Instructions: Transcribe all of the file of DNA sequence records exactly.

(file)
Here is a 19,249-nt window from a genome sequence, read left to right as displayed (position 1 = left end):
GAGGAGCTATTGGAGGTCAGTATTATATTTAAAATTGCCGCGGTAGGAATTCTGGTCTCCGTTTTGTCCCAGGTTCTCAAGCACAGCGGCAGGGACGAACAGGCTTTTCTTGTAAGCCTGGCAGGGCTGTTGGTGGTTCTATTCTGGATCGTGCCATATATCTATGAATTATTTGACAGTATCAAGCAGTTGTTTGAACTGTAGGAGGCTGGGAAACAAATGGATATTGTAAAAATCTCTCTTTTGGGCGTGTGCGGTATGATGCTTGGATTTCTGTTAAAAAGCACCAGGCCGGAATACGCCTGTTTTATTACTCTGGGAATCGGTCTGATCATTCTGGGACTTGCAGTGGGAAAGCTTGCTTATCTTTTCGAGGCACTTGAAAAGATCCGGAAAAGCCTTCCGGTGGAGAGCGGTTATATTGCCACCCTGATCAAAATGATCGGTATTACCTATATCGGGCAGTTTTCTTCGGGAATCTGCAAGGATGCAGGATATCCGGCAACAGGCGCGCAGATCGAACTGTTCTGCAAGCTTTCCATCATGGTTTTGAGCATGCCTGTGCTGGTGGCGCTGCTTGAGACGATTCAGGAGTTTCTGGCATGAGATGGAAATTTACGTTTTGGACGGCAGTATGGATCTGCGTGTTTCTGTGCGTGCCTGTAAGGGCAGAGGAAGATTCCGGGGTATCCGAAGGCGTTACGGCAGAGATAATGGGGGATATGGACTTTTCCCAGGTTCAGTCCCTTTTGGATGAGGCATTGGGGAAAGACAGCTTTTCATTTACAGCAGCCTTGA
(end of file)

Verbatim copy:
Here is a 19,249-nt window from a genome sequence, read left to right as displayed (position 1 = left end):
GAGGAGCTATTGGAGGTCAGTATTATATTTAAAATTGCCGCGGTAGGAATTCTGGTCTCCGTTTTGTCCCAGGTTCTCAAGCACAGCGGCAGGGACGAACAGGCTTTTCTTGTAAGCCTGGCAGGGCTGTTGGTGGTTCTATTCTGGATCGTGCCATATATCTATGAATTATTTGACAGTATCAAGCAGTTGTTTGAACTGTAGGAGGCTGGGAAACAAATGGATATTGTAAAAATCTCTCTTTTGGGCGTGTGCGGTATGATGCTTGGATTTCTGTTAAAAAGCACCAGGCCGGAATACGCCTGTTTTATTACTCTGGGAATCGGTCTGATCATTCTGGGACTTGCAGTGGGAAAGCTTGCTTATCTTTTCGAGGCACTTGAAAAGATCCGGAAAAGCCTTCCGGTGGAGAGCGGTTATATTGCCACCCTGATCAAAATGATCGGTATTACCTATATCGGGCAGTTTTCTTCGGGAATCTGCAAGGATGCAGGATATCCGGCAACAGGCGCGCAGATCGAACTGTTCTGCAAGCTTTCCATCATGGTTTTGAGCATGCCTGTGCTGGTGGCGCTGCTTGAGACGATTCAGGAGTTTCTGGCATGAGATGGAAATTTACGTTTTGGACGGCAGTATGGATCTGCGTGTTTCTGTGCGTGCCTGTAAGGGCAGAGGAAGATTCCGGGGTATCCGAAGGCGTTACGGCAGAGATAATGGGGGATATGGACTTTTCCCAGGTTCAGTCCCTTTTGGATGAGGCATTGGGGAAAGACAGCTTTTCATTTACAGCAGCCTTGA